Thursday, August 23, 2012

Show No Mercy

Files, email, conference calls, meetings, stacks of paper, phone calls, tweets, voice mail messages, and on and on and on. Sometimes work can become so...well...routine...that we forget just how impactful human resources can be.

One of the most important, and often most stressful roles HR plays, has to do with employee terminations. During those difficult times it's important to remember that regardless of how stressful the moment is for the HR practitioner (which other than an employee death, terminations are the worst part of HR); we must not perceive separation meetings as an opportunity to punish.

Impersonal Is Best
I'm not sure who originally advised HR leaders to only "stick to the facts" or "remain professional and somewhat distant regardless of how emotional things get." I get it, but maintaining our professionalism is supposed to happen all the time right?

I guess my definition of professional includes the "human" part of human resources. For example, I believe it's perfectly appropriate to acknowledge how difficult the situation is, particularly for the employee who is losing their position. It's a fact, isn't it?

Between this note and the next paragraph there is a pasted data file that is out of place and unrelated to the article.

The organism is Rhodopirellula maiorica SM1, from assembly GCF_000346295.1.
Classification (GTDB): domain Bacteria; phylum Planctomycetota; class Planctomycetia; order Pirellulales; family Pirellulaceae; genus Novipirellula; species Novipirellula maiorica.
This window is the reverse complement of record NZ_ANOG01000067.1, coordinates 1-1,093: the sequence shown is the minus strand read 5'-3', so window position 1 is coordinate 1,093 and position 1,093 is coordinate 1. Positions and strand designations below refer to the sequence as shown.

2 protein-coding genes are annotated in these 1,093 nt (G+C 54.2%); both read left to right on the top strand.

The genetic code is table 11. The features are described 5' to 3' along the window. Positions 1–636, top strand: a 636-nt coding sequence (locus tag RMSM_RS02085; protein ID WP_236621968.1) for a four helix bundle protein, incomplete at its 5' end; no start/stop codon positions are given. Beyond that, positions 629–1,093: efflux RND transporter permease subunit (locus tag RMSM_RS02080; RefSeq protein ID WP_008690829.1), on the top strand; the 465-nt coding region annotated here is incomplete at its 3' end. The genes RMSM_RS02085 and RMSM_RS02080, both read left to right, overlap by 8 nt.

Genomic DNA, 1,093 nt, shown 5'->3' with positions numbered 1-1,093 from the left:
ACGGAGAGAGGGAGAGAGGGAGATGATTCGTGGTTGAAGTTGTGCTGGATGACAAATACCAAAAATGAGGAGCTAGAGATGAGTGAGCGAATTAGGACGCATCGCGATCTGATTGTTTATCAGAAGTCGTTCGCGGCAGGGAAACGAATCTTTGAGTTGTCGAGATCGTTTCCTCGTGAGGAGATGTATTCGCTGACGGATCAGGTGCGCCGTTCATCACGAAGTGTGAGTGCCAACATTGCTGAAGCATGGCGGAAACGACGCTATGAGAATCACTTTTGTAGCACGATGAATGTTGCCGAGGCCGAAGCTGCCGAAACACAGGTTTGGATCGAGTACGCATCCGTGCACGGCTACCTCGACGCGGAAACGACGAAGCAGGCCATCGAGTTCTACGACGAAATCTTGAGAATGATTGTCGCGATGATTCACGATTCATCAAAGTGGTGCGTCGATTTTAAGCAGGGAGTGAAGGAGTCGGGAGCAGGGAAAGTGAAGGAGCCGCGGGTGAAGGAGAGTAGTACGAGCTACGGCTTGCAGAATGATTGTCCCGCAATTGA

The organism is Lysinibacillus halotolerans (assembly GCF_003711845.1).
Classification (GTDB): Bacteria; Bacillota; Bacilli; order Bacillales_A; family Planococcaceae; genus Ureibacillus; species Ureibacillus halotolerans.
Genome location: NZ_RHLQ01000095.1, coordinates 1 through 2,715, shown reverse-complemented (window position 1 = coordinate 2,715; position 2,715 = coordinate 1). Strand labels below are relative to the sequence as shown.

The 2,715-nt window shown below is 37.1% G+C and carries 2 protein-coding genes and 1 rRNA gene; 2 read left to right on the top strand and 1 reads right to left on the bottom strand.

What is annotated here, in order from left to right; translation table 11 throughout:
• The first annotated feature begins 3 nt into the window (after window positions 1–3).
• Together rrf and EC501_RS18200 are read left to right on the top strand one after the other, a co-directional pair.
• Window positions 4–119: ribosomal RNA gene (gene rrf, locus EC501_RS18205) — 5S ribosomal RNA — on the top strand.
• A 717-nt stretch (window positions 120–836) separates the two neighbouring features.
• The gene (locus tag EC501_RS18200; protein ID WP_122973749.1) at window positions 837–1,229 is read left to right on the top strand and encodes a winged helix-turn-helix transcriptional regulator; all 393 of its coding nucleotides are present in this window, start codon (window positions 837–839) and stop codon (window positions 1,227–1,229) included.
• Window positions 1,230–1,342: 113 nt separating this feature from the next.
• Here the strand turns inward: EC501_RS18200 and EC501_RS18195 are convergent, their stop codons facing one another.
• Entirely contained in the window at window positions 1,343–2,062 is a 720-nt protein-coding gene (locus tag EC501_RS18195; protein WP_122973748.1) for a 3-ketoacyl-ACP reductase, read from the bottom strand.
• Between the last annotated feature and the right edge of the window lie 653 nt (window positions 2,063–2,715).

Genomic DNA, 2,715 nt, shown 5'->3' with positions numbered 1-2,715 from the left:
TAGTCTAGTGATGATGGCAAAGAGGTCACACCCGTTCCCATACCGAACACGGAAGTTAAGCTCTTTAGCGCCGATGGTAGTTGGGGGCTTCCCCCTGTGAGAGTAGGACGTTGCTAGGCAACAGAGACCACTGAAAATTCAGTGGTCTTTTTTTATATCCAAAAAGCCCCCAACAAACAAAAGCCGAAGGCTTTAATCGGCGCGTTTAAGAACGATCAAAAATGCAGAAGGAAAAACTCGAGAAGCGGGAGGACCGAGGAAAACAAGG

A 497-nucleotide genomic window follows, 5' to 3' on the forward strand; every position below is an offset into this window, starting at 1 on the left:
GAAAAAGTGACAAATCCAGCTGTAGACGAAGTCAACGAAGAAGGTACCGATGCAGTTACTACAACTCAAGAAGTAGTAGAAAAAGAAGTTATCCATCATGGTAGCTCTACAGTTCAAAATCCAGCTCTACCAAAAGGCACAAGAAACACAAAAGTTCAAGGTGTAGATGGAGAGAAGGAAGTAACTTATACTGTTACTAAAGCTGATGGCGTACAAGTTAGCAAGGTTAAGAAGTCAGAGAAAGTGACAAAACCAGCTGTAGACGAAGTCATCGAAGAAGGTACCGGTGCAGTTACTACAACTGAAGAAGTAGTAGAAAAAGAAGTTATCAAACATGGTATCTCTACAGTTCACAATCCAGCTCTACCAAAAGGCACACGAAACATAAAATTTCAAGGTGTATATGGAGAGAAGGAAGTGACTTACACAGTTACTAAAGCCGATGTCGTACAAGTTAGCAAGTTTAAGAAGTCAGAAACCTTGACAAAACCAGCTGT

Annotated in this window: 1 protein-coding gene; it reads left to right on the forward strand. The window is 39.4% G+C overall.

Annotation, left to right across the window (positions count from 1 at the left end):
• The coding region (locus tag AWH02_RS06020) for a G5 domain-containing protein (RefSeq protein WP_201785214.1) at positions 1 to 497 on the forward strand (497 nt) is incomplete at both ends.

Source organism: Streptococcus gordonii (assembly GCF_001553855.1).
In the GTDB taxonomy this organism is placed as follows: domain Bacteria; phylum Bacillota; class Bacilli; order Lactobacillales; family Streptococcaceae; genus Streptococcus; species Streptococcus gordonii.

How About You
Have you ever been released from a position? Maybe it was from a unfortunate mistake, or a reduction in force, or perhaps you were caught up in the recent economic chaos. Whatever the reason, if you've had to sit in the other chair during a separation meeting, you fully realize that how the message is delivered can be extremely important.

Separation meetings are not HR power trips. In fact, they are one of the rare moments HR practitioners can show a sensitive side of themselves despite the difficult and complicated circumstances involved.

What do you think?

I'd love to hear from you.

No Excuses.

photo credit


  1. Jay Shepherd has a great book on this topic: Firing At Will.
    It is a gift to everyone to end a working relationship that isn't working--even if it doesn't feel like that at the time. Terminations should be discussed with compassion, grace and kindness. Severance always helps too.

    1. Thanks Heather. I agree...even though they can be difficult, sometimes they are the best for everyone. Managing that message effectively is key!